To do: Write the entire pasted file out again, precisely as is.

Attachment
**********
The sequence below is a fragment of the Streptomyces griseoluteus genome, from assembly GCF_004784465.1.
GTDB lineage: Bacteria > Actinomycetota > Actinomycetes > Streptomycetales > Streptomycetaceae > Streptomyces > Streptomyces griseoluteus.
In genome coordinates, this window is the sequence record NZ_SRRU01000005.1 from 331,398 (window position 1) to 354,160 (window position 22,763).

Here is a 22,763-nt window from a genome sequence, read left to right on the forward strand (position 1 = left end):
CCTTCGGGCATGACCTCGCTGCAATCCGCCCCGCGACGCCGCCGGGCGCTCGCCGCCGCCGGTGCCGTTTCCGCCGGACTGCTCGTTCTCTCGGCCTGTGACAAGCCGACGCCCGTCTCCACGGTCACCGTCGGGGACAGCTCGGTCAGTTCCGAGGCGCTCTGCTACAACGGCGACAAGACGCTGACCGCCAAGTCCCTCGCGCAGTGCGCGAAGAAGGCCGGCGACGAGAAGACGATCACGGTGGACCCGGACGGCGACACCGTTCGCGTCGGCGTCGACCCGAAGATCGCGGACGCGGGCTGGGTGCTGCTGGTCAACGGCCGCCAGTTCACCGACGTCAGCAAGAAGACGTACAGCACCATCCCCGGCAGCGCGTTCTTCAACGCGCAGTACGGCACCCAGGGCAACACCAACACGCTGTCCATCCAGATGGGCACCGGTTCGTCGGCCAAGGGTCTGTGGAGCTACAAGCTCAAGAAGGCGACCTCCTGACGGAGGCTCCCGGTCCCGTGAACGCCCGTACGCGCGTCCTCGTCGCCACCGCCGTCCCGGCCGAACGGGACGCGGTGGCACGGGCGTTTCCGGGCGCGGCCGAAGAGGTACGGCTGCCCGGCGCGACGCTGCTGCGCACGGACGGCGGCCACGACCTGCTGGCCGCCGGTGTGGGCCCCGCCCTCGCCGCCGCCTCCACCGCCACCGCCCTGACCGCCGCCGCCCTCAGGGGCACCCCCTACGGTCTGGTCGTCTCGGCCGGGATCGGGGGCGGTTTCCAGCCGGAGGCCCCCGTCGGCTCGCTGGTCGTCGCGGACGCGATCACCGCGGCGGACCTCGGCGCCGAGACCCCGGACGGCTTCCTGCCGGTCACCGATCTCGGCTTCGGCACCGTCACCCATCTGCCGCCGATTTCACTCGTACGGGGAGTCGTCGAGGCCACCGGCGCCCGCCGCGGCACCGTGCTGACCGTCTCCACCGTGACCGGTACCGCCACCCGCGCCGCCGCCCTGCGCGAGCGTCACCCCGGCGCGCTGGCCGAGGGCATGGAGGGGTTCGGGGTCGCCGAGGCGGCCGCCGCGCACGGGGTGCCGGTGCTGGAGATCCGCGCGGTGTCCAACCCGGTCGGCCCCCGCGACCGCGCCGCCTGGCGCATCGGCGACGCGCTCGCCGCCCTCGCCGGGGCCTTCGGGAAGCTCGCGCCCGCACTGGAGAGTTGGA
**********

The sequence below is a fragment of the Streptomyces griseoluteus genome, from assembly GCF_004784465.1.
GTDB lineage: Bacteria > Actinomycetota > Actinomycetes > Streptomycetales > Streptomycetaceae > Streptomyces > Streptomyces griseoluteus.
In genome coordinates, this window is the sequence record NZ_SRRU01000005.1 from 331,398 (window position 1) to 354,160 (window position 22,763).

Here is a 22,763-nt window from a genome sequence, read left to right on the forward strand (position 1 = left end):
CCTTCGGGCATGACCTCGCTGCAATCCGCCCCGCGACGCCGCCGGGCGCTCGCCGCCGCCGGTGCCGTTTCCGCCGGACTGCTCGTTCTCTCGGCCTGTGACAAGCCGACGCCCGTCTCCACGGTCACCGTCGGGGACAGCTCGGTCAGTTCCGAGGCGCTCTGCTACAACGGCGACAAGACGCTGACCGCCAAGTCCCTCGCGCAGTGCGCGAAGAAGGCCGGCGACGAGAAGACGATCACGGTGGACCCGGACGGCGACACCGTTCGCGTCGGCGTCGACCCGAAGATCGCGGACGCGGGCTGGGTGCTGCTGGTCAACGGCCGCCAGTTCACCGACGTCAGCAAGAAGACGTACAGCACCATCCCCGGCAGCGCGTTCTTCAACGCGCAGTACGGCACCCAGGGCAACACCAACACGCTGTCCATCCAGATGGGCACCGGTTCGTCGGCCAAGGGTCTGTGGAGCTACAAGCTCAAGAAGGCGACCTCCTGACGGAGGCTCCCGGTCCCGTGAACGCCCGTACGCGCGTCCTCGTCGCCACCGCCGTCCCGGCCGAACGGGACGCGGTGGCACGGGCGTTTCCGGGCGCGGCCGAAGAGGTACGGCTGCCCGGCGCGACGCTGCTGCGCACGGACGGCGGCCACGACCTGCTGGCCGCCGGTGTGGGCCCCGCCCTCGCCGCCGCCTCCACCGCCACCGCCCTGACCGCCGCCGCCCTCAGGGGCACCCCCTACGGTCTGGTCGTCTCGGCCGGGATCGGGGGCGGTTTCCAGCCGGAGGCCCCCGTCGGCTCGCTGGTCGTCGCGGACGCGATCACCGCGGCGGACCTCGGCGCCGAGACCCCGGACGGCTTCCTGCCGGTCACCGATCTCGGCTTCGGCACCGTCACCCATCTGCCGCCGATTTCACTCGTACGGGGAGTCGTCGAGGCCACCGGCGCCCGCCGCGGCACCGTGCTGACCGTCTCCACCGTGACCGGTACCGCCACCCGCGCCGCCGCCCTGCGCGAGCGTCACCCCGGCGCGCTGGCCGAGGGCATGGAGGGGTTCGGGGTCGCCGAGGCGGCCGCCGCGCACGGGGTGCCGGTGCTGGAGATCCGCGCGGTGTCCAACCCGGTCGGCCCCCGCGACCGCGCCGCCTGGCGCATCGGCGACGCGCTCGCCGCCCTCGCCGGGGCCTTCGGGAAGCTCGCGCCCGCACTGGAGAGTTGGA